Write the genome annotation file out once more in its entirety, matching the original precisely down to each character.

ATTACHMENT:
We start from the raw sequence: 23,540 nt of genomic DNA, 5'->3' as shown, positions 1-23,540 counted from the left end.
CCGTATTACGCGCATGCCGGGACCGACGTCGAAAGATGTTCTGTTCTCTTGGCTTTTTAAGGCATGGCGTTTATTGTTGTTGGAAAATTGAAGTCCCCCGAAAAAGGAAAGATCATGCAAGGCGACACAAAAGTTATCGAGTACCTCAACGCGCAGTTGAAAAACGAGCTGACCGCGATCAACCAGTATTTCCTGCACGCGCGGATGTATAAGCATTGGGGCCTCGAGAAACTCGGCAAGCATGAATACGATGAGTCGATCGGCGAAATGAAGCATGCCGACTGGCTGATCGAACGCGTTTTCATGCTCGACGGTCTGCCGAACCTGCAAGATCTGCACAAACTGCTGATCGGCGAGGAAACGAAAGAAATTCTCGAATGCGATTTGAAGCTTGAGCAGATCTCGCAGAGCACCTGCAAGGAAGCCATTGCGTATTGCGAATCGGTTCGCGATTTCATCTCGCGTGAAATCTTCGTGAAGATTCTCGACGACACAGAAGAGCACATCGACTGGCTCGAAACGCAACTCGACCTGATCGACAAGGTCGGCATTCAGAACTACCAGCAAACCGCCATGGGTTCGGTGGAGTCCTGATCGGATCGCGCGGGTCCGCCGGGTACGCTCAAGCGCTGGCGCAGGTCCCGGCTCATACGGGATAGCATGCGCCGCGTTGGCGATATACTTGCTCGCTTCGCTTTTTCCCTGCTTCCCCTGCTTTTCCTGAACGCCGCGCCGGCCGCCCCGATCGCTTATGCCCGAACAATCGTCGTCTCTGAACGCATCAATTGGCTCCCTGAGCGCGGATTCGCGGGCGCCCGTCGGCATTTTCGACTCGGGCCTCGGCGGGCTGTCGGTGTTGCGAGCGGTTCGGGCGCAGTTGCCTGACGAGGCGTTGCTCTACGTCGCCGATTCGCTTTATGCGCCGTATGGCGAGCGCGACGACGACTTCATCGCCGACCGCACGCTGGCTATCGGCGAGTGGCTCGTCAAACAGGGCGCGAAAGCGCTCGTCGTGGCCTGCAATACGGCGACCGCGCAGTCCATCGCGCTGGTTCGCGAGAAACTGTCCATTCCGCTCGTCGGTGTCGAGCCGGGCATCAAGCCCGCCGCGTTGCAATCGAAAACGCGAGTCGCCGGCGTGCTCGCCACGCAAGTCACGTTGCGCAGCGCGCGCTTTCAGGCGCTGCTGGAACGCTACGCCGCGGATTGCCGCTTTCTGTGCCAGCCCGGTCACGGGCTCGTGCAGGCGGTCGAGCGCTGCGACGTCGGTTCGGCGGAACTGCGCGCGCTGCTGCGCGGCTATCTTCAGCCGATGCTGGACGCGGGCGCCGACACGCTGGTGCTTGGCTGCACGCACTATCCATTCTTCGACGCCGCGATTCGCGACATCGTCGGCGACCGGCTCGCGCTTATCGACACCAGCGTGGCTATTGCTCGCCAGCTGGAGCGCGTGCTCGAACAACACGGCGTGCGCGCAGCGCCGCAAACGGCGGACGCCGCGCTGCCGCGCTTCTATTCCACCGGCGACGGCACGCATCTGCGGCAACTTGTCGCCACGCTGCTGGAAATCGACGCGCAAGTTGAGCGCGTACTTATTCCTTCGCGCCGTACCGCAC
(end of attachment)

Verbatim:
We start from the raw sequence: 23,540 nt of genomic DNA, 5'->3' as shown, positions 1-23,540 counted from the left end.
CCGTATTACGCGCATGCCGGGACCGACGTCGAAAGATGTTCTGTTCTCTTGGCTTTTTAAGGCATGGCGTTTATTGTTGTTGGAAAATTGAAGTCCCCCGAAAAAGGAAAGATCATGCAAGGCGACACAAAAGTTATCGAGTACCTCAACGCGCAGTTGAAAAACGAGCTGACCGCGATCAACCAGTATTTCCTGCACGCGCGGATGTATAAGCATTGGGGCCTCGAGAAACTCGGCAAGCATGAATACGATGAGTCGATCGGCGAAATGAAGCATGCCGACTGGCTGATCGAACGCGTTTTCATGCTCGACGGTCTGCCGAACCTGCAAGATCTGCACAAACTGCTGATCGGCGAGGAAACGAAAGAAATTCTCGAATGCGATTTGAAGCTTGAGCAGATCTCGCAGAGCACCTGCAAGGAAGCCATTGCGTATTGCGAATCGGTTCGCGATTTCATCTCGCGTGAAATCTTCGTGAAGATTCTCGACGACACAGAAGAGCACATCGACTGGCTCGAAACGCAACTCGACCTGATCGACAAGGTCGGCATTCAGAACTACCAGCAAACCGCCATGGGTTCGGTGGAGTCCTGATCGGATCGCGCGGGTCCGCCGGGTACGCTCAAGCGCTGGCGCAGGTCCCGGCTCATACGGGATAGCATGCGCCGCGTTGGCGATATACTTGCTCGCTTCGCTTTTTCCCTGCTTCCCCTGCTTTTCCTGAACGCCGCGCCGGCCGCCCCGATCGCTTATGCCCGAACAATCGTCGTCTCTGAACGCATCAATTGGCTCCCTGAGCGCGGATTCGCGGGCGCCCGTCGGCATTTTCGACTCGGGCCTCGGCGGGCTGTCGGTGTTGCGAGCGGTTCGGGCGCAGTTGCCTGACGAGGCGTTGCTCTACGTCGCCGATTCGCTTTATGCGCCGTATGGCGAGCGCGACGACGACTTCATCGCCGACCGCACGCTGGCTATCGGCGAGTGGCTCGTCAAACAGGGCGCGAAAGCGCTCGTCGTGGCCTGCAATACGGCGACCGCGCAGTCCATCGCGCTGGTTCGCGAGAAACTGTCCATTCCGCTCGTCGGTGTCGAGCCGGGCATCAAGCCCGCCGCGTTGCAATCGAAAACGCGAGTCGCCGGCGTGCTCGCCACGCAAGTCACGTTGCGCAGCGCGCGCTTTCAGGCGCTGCTGGAACGCTACGCCGCGGATTGCCGCTTTCTGTGCCAGCCCGGTCACGGGCTCGTGCAGGCGGTCGAGCGCTGCGACGTCGGTTCGGCGGAACTGCGCGCGCTGCTGCGCGGCTATCTTCAGCCGATGCTGGACGCGGGCGCCGACACGCTGGTGCTTGGCTGCACGCACTATCCATTCTTCGACGCCGCGATTCGCGACATCGTCGGCGACCGGCTCGCGCTTATCGACACCAGCGTGGCTATTGCTCGCCAGCTGGAGCGCGTGCTCGAACAACACGGCGTGCGCGCAGCGCCGCAAACGGCGGACGCCGCGCTGCCGCGCTTCTATTCCACCGGCGACGGCACGCATCTGCGGCAACTTGTCGCCACGCTGCTGGAAATCGACGCGCAAGTTGAGCGCGTACTTATTCCTTCGCGCCGTACCGCAC